On the other hand, Total Value Management, which David discussed in Supply Management or Spend Management? and Total Value Management, is the pursuit of optimal award decisions with respect to direct, indirect, and impact costs and supply chain risk. A procurement professional employing TVM sourcing techniques is generally interested in the lowest cost buy that will mitigate the identified supply chain risks to minimal acceptable levels.

Furthermore, Decision Optimization is the technology they employ to find the lowest cost solution that meets their risk-mitigation constraints. Generally, the objective function is designed to minimize cost, not risk or supply chain flexibility.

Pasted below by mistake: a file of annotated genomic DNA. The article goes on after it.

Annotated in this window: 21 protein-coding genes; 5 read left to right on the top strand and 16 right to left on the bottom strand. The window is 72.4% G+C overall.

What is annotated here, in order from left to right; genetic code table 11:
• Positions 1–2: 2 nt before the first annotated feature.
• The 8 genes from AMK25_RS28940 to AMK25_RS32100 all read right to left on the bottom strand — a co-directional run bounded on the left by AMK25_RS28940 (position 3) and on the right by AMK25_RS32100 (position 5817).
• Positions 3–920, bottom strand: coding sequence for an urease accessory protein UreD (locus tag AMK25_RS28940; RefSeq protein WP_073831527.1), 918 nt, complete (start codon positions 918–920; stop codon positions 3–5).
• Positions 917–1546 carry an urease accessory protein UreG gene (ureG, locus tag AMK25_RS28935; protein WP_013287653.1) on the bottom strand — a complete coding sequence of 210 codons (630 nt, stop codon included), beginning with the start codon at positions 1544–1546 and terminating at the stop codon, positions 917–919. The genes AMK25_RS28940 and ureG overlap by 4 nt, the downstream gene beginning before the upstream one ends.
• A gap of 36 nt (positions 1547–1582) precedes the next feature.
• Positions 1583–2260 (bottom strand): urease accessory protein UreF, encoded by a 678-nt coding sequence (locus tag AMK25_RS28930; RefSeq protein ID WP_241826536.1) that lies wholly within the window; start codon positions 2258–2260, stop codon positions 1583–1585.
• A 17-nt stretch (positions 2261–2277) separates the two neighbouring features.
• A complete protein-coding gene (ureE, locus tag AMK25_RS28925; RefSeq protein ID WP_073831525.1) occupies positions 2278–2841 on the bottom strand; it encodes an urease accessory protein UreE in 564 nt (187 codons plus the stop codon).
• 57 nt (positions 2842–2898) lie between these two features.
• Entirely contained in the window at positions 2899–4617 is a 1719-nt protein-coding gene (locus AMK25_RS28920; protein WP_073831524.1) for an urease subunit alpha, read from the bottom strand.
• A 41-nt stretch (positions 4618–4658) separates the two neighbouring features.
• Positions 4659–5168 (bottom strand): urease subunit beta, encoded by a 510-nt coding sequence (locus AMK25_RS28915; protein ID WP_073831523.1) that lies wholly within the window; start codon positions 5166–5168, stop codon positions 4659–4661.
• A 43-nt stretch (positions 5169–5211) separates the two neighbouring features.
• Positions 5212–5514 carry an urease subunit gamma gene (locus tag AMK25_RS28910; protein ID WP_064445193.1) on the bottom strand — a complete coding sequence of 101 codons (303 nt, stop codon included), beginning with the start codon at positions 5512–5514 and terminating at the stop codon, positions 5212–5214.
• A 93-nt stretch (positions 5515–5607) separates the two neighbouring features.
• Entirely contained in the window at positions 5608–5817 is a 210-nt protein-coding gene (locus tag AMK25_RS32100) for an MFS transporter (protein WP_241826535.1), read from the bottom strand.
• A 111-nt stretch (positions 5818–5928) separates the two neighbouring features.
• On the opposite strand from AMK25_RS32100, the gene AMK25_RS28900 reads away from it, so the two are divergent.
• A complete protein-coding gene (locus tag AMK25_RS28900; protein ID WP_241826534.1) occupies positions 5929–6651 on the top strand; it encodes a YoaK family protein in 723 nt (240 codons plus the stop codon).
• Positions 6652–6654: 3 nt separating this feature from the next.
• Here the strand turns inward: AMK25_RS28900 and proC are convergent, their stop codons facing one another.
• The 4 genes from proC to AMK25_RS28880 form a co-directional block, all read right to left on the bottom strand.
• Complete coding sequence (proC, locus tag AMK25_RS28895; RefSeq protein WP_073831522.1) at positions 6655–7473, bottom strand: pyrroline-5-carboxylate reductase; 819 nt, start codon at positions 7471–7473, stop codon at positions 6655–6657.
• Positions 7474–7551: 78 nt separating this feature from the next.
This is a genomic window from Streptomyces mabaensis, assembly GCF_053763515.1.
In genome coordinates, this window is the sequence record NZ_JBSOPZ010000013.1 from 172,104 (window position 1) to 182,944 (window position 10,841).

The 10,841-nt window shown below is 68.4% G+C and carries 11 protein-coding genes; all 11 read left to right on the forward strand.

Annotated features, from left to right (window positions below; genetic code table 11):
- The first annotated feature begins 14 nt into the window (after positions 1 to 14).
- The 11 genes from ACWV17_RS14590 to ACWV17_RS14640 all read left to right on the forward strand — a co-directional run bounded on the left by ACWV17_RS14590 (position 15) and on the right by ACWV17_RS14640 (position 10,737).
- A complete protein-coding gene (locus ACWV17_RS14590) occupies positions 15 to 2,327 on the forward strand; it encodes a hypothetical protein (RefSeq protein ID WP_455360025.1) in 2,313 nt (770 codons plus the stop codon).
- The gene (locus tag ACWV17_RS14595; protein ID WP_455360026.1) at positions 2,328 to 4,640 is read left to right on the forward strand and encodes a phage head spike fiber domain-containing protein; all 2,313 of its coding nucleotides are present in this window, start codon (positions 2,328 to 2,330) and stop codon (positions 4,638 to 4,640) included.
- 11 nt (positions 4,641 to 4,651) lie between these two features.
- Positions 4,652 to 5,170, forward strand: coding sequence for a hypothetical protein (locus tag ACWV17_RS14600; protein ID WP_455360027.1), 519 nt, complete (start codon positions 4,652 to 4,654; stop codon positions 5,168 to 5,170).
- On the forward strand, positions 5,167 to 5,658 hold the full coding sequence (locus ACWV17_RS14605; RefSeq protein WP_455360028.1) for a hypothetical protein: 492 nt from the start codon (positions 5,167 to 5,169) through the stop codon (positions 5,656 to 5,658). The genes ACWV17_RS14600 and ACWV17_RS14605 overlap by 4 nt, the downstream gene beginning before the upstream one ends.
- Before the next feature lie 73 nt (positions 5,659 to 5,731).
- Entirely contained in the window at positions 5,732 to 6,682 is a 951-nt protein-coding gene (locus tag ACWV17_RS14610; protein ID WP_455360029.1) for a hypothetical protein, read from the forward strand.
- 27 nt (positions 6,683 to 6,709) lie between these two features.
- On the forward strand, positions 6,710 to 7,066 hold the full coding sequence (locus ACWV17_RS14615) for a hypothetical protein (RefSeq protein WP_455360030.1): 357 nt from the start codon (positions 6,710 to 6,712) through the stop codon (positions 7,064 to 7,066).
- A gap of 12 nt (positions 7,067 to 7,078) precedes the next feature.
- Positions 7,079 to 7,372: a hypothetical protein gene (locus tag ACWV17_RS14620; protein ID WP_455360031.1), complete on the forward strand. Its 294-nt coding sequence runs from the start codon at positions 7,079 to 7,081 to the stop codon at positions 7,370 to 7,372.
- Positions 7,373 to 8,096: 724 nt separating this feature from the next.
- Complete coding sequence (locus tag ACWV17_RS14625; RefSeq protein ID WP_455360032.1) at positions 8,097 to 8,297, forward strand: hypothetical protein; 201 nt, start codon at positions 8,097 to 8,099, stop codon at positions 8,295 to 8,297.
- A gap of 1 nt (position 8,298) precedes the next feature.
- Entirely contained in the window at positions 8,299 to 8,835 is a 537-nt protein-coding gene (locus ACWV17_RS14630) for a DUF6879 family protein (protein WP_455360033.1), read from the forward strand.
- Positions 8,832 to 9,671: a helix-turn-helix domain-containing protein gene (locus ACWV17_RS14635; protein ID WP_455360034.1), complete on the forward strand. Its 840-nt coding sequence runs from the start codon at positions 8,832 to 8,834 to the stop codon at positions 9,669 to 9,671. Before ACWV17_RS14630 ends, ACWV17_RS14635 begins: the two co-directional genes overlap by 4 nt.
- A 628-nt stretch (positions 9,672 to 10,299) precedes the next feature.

So how could these two technologies possibly be related? Let’s start with Lead Time Optimization. Although its proponents, which include SupplyChainge, one of the pioneers, and Infosys, promote it as a profit optimization technology and proclaim that it represents the highest value obtainable in strategic sourcing as it is based on industry-tailored data models, industry-specific optimization technology, and business process improvement, it is really just advanced cost minimization, where the cost that is being minimized is not the should cost, landed cost, or even total cost of ownership (TCO), but the average potential cost when you consider unexpected costs that could occur due to variances in demand. Furthermore, when you consider that profit is just revenue minus expenses and that there is no way to really maximize revenue when you have no control over how many items are sold and the final prices actually obtained, the only way you can really maximize profit from a procurement point of view is to minimize expenses, which translates into minimizing overall purchasing related costs – no matter what.